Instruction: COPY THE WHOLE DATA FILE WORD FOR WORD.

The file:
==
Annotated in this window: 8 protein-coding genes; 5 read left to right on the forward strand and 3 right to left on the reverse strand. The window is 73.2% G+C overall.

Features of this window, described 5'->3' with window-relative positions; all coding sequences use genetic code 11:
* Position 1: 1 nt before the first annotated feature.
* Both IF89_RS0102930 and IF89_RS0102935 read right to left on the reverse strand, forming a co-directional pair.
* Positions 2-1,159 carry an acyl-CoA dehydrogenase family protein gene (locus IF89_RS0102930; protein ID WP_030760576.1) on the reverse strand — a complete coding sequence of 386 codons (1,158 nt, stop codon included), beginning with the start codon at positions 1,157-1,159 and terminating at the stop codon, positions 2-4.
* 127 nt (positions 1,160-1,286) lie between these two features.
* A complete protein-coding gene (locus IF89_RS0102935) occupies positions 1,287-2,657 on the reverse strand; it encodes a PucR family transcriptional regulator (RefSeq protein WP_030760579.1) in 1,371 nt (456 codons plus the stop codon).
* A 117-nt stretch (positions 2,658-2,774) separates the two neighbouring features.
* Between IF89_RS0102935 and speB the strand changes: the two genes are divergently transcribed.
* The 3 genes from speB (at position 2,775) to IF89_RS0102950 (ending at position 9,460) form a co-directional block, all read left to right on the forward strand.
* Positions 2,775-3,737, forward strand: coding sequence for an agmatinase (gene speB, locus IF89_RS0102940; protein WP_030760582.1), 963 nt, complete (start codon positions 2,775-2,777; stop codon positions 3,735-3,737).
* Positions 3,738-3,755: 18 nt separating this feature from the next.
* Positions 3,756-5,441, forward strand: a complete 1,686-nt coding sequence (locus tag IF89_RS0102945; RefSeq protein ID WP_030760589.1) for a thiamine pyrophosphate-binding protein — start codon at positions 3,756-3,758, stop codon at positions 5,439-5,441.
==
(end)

Annotated in this window: 8 protein-coding genes; 5 read left to right on the forward strand and 3 right to left on the reverse strand. The window is 73.2% G+C overall.

Features of this window, described 5'->3' with window-relative positions; all coding sequences use genetic code 11:
* Position 1: 1 nt before the first annotated feature.
* Both IF89_RS0102930 and IF89_RS0102935 read right to left on the reverse strand, forming a co-directional pair.
* Positions 2-1,159 carry an acyl-CoA dehydrogenase family protein gene (locus IF89_RS0102930; protein ID WP_030760576.1) on the reverse strand — a complete coding sequence of 386 codons (1,158 nt, stop codon included), beginning with the start codon at positions 1,157-1,159 and terminating at the stop codon, positions 2-4.
* 127 nt (positions 1,160-1,286) lie between these two features.
* A complete protein-coding gene (locus IF89_RS0102935) occupies positions 1,287-2,657 on the reverse strand; it encodes a PucR family transcriptional regulator (RefSeq protein WP_030760579.1) in 1,371 nt (456 codons plus the stop codon).
* A 117-nt stretch (positions 2,658-2,774) separates the two neighbouring features.
* Between IF89_RS0102935 and speB the strand changes: the two genes are divergently transcribed.
* The 3 genes from speB (at position 2,775) to IF89_RS0102950 (ending at position 9,460) form a co-directional block, all read left to right on the forward strand.
* Positions 2,775-3,737, forward strand: coding sequence for an agmatinase (gene speB, locus IF89_RS0102940; protein WP_030760582.1), 963 nt, complete (start codon positions 2,775-2,777; stop codon positions 3,735-3,737).
* Positions 3,738-3,755: 18 nt separating this feature from the next.
* Positions 3,756-5,441, forward strand: a complete 1,686-nt coding sequence (locus tag IF89_RS0102945; RefSeq protein ID WP_030760589.1) for a thiamine pyrophosphate-binding protein — start codon at positions 3,756-3,758, stop codon at positions 5,439-5,441.